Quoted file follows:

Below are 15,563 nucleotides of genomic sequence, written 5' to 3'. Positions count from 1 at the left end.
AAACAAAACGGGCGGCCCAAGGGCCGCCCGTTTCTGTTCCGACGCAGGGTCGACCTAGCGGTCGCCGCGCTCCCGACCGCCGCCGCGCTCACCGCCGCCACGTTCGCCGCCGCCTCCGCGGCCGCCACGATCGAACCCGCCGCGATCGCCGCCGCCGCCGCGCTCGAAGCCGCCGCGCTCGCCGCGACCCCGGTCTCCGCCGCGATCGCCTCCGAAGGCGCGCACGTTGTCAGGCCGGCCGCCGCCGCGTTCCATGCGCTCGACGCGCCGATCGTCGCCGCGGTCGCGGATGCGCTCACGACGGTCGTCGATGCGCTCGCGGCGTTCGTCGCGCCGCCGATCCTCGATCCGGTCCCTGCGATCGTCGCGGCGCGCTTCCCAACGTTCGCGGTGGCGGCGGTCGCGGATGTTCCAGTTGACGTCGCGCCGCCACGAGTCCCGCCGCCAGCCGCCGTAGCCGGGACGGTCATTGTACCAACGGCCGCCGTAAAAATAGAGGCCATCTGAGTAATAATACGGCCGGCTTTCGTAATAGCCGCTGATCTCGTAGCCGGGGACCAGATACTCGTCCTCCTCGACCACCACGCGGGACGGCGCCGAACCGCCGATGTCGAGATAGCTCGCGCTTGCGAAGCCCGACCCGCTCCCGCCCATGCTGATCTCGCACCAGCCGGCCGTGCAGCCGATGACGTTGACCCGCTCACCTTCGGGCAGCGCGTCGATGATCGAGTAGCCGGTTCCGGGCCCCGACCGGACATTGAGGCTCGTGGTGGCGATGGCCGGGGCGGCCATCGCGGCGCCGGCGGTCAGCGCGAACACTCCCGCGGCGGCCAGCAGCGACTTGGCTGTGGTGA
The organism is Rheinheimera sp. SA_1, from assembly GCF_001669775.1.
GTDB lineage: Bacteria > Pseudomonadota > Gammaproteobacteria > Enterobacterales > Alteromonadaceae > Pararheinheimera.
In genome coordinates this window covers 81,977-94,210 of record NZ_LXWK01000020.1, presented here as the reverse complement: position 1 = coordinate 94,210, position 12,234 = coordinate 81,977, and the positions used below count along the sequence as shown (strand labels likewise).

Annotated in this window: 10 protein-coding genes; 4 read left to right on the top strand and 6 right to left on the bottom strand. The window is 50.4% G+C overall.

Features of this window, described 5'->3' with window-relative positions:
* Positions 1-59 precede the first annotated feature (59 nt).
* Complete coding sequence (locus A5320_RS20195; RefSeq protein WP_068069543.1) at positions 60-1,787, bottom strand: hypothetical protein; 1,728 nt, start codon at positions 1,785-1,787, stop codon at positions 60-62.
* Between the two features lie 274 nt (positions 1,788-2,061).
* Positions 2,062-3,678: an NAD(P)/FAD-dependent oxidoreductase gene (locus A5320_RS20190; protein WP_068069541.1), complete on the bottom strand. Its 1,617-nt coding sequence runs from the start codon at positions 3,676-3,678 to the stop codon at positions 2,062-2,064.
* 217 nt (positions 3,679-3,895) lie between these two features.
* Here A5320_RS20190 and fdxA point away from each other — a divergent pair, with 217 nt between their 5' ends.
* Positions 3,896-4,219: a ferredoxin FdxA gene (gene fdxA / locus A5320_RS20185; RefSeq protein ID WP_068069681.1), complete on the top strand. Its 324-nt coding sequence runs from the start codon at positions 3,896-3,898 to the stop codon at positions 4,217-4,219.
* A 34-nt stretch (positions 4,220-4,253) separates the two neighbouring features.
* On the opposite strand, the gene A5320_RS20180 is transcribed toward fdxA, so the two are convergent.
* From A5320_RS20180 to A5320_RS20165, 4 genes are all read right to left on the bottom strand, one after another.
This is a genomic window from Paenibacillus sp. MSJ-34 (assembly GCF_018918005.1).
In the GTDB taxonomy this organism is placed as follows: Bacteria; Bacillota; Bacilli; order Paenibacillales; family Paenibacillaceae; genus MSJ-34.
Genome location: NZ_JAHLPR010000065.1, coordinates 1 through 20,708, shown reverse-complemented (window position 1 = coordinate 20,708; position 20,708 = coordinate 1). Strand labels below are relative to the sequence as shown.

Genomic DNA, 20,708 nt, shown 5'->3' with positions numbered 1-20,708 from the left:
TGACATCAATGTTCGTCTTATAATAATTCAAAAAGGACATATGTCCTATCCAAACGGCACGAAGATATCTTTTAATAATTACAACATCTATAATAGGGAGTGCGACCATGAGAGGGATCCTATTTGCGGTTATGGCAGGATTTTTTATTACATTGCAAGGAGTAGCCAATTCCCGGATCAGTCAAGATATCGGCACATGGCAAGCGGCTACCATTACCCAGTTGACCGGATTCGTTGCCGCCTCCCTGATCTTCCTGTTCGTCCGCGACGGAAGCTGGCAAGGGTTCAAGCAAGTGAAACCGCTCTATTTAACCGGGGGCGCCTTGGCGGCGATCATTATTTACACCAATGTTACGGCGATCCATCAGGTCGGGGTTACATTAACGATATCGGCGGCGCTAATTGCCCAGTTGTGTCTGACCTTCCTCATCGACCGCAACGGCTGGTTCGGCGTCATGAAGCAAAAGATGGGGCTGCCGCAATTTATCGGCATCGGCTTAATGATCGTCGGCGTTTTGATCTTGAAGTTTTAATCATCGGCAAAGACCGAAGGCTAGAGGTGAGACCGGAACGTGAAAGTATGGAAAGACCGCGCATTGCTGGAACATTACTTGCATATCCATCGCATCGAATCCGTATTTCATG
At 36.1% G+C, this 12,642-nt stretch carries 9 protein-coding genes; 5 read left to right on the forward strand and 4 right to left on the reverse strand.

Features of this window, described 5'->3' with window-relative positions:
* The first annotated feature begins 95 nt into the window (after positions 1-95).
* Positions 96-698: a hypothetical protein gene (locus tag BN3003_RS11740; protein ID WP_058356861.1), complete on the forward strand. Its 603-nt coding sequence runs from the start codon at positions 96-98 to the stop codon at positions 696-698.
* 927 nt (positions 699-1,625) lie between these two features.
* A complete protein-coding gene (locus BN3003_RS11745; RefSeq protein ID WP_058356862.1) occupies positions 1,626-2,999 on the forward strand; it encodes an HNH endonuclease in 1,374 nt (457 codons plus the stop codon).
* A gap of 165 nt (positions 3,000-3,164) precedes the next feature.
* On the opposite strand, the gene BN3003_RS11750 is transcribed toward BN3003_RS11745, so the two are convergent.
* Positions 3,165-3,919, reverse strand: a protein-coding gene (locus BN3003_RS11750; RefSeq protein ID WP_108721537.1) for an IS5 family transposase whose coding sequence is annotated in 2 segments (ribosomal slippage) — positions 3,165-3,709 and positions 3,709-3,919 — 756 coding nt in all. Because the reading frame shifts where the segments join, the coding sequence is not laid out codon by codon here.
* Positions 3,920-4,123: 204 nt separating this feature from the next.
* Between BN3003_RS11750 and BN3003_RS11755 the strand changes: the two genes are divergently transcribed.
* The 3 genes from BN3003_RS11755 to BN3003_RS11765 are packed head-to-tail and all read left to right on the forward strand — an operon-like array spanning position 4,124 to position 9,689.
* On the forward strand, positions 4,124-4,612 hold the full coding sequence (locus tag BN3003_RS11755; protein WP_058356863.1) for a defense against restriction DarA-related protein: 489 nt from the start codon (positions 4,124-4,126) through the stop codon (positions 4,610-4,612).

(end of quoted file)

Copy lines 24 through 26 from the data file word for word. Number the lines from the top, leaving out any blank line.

Features of this window, described 5'->3' with window-relative positions:
* The first annotated feature begins 95 nt into the window (after positions 1-95).
* Positions 96-698: a hypothetical protein gene (locus tag BN3003_RS11740; protein ID WP_058356861.1), complete on the forward strand. Its 603-nt coding sequence runs from the start codon at positions 96-98 to the stop codon at positions 696-698.